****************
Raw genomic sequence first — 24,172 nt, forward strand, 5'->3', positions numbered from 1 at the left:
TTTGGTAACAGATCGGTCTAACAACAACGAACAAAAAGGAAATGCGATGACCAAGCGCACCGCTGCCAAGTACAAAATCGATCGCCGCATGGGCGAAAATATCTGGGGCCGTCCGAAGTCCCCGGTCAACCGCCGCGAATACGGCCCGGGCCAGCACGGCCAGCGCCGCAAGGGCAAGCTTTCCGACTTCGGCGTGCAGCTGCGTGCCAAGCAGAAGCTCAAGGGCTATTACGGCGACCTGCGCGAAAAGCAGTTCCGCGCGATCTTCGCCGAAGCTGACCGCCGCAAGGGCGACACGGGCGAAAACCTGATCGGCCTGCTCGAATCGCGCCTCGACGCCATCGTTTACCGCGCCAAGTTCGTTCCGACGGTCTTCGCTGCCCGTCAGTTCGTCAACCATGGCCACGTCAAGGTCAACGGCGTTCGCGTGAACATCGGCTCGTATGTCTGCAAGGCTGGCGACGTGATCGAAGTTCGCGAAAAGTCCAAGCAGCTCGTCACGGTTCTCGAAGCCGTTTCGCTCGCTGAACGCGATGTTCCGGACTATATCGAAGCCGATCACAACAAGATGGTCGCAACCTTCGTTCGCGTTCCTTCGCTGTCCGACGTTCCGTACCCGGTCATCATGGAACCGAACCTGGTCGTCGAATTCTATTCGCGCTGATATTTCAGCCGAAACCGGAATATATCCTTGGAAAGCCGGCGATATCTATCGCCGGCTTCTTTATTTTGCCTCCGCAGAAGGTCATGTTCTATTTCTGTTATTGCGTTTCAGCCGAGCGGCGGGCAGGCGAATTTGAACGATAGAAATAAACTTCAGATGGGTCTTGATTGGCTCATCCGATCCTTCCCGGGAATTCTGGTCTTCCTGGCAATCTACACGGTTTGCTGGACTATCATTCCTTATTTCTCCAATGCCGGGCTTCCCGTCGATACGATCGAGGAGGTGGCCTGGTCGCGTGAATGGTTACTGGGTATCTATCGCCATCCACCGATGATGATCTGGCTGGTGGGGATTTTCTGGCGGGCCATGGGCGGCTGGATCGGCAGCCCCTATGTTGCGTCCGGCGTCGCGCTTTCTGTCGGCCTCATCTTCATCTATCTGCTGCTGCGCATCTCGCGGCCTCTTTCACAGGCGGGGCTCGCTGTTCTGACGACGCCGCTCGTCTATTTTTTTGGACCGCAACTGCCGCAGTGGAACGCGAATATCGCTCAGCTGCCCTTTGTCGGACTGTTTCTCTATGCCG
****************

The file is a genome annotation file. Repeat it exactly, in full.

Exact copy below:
Raw genomic sequence first — 24,172 nt, forward strand, 5'->3', positions numbered from 1 at the left:
TTTGGTAACAGATCGGTCTAACAACAACGAACAAAAAGGAAATGCGATGACCAAGCGCACCGCTGCCAAGTACAAAATCGATCGCCGCATGGGCGAAAATATCTGGGGCCGTCCGAAGTCCCCGGTCAACCGCCGCGAATACGGCCCGGGCCAGCACGGCCAGCGCCGCAAGGGCAAGCTTTCCGACTTCGGCGTGCAGCTGCGTGCCAAGCAGAAGCTCAAGGGCTATTACGGCGACCTGCGCGAAAAGCAGTTCCGCGCGATCTTCGCCGAAGCTGACCGCCGCAAGGGCGACACGGGCGAAAACCTGATCGGCCTGCTCGAATCGCGCCTCGACGCCATCGTTTACCGCGCCAAGTTCGTTCCGACGGTCTTCGCTGCCCGTCAGTTCGTCAACCATGGCCACGTCAAGGTCAACGGCGTTCGCGTGAACATCGGCTCGTATGTCTGCAAGGCTGGCGACGTGATCGAAGTTCGCGAAAAGTCCAAGCAGCTCGTCACGGTTCTCGAAGCCGTTTCGCTCGCTGAACGCGATGTTCCGGACTATATCGAAGCCGATCACAACAAGATGGTCGCAACCTTCGTTCGCGTTCCTTCGCTGTCCGACGTTCCGTACCCGGTCATCATGGAACCGAACCTGGTCGTCGAATTCTATTCGCGCTGATATTTCAGCCGAAACCGGAATATATCCTTGGAAAGCCGGCGATATCTATCGCCGGCTTCTTTATTTTGCCTCCGCAGAAGGTCATGTTCTATTTCTGTTATTGCGTTTCAGCCGAGCGGCGGGCAGGCGAATTTGAACGATAGAAATAAACTTCAGATGGGTCTTGATTGGCTCATCCGATCCTTCCCGGGAATTCTGGTCTTCCTGGCAATCTACACGGTTTGCTGGACTATCATTCCTTATTTCTCCAATGCCGGGCTTCCCGTCGATACGATCGAGGAGGTGGCCTGGTCGCGTGAATGGTTACTGGGTATCTATCGCCATCCACCGATGATGATCTGGCTGGTGGGGATTTTCTGGCGGGCCATGGGCGGCTGGATCGGCAGCCCCTATGTTGCGTCCGGCGTCGCGCTTTCTGTCGGCCTCATCTTCATCTATCTGCTGCTGCGCATCTCGCGGCCTCTTTCACAGGCGGGGCTCGCTGTTCTGACGACGCCGCTCGTCTATTTTTTTGGACCGCAACTGCCGCAGTGGAACGCGAATATCGCTCAGCTGCCCTTTGTCGGACTGTTTCTCTATGCCG